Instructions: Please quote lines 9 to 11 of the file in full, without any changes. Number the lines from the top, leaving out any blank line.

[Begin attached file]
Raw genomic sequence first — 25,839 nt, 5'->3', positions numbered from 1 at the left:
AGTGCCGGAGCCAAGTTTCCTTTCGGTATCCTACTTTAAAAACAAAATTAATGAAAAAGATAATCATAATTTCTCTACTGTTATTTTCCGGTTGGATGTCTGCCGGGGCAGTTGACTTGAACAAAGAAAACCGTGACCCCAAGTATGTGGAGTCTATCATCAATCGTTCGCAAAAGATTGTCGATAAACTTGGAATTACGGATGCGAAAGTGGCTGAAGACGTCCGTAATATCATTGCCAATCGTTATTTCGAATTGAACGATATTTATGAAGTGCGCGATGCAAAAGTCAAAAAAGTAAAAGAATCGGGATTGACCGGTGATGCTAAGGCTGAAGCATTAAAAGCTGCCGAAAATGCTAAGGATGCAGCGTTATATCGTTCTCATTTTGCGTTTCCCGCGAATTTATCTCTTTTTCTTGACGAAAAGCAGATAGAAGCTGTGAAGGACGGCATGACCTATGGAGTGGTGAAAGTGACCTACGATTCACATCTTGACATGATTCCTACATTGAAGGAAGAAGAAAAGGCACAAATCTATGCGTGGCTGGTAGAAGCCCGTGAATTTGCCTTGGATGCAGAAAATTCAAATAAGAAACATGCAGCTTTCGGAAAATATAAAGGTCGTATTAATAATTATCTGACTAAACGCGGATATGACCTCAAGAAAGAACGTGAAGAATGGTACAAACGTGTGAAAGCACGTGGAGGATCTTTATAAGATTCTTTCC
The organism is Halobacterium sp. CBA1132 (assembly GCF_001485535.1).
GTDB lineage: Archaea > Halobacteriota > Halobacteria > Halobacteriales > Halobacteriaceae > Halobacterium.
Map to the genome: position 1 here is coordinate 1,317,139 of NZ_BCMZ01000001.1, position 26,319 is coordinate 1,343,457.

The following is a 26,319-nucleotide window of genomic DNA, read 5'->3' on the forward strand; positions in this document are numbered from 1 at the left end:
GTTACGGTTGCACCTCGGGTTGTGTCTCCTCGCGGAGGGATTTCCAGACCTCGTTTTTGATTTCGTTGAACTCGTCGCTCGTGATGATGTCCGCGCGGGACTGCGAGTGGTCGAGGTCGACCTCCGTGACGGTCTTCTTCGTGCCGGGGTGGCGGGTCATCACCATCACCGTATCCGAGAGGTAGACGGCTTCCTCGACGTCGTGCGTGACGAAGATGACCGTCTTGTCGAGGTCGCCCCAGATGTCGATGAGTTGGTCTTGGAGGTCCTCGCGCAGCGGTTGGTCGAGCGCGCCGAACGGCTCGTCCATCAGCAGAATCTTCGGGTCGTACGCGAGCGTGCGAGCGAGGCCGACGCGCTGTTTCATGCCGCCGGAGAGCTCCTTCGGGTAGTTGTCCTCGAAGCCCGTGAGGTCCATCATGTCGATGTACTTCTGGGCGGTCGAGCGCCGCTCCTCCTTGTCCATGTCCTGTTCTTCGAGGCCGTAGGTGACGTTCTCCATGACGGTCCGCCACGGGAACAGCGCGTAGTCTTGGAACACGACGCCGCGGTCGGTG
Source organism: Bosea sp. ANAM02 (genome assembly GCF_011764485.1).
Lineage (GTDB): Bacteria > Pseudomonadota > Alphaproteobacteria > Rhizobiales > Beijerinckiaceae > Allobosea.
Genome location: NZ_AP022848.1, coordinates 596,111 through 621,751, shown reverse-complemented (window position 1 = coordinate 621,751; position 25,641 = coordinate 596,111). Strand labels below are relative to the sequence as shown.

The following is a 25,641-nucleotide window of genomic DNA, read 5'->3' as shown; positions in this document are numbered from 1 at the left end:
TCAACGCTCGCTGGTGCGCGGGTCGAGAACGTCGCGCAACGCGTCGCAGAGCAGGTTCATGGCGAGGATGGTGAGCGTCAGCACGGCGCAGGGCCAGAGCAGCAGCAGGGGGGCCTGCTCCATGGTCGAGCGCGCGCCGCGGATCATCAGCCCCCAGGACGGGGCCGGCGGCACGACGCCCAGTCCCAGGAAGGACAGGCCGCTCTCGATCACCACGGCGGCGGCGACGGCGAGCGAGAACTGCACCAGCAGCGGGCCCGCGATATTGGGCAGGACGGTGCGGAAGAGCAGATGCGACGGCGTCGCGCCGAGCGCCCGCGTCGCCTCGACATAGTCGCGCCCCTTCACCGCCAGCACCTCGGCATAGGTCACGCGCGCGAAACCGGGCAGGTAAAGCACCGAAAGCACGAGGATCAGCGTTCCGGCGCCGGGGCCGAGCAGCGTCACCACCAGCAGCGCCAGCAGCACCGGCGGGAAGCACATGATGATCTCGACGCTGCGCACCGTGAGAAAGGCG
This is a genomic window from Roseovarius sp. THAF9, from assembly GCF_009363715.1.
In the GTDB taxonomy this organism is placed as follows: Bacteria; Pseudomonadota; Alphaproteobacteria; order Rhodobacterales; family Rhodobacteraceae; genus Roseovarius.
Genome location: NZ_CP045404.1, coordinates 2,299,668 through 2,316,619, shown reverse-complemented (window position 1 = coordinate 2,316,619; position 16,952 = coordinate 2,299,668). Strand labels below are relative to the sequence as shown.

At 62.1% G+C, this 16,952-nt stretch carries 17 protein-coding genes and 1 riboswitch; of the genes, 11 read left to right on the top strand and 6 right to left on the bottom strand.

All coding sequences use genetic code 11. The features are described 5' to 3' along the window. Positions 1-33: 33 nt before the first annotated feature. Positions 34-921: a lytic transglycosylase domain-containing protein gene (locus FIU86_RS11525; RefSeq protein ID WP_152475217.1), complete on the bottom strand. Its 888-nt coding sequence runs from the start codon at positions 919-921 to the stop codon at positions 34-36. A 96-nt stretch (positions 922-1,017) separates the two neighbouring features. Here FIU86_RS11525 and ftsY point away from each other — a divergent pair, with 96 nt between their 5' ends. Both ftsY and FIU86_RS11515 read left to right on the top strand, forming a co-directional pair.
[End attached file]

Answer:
Lineage (GTDB): Bacteria > Pseudomonadota > Alphaproteobacteria > Rhizobiales > Beijerinckiaceae > Allobosea.
Genome location: NZ_AP022848.1, coordinates 596,111 through 621,751, shown reverse-complemented (window position 1 = coordinate 621,751; position 25,641 = coordinate 596,111). Strand labels below are relative to the sequence as shown.

The following is a 25,641-nucleotide window of genomic DNA, read 5'->3' as shown; positions in this document are numbered from 1 at the left end: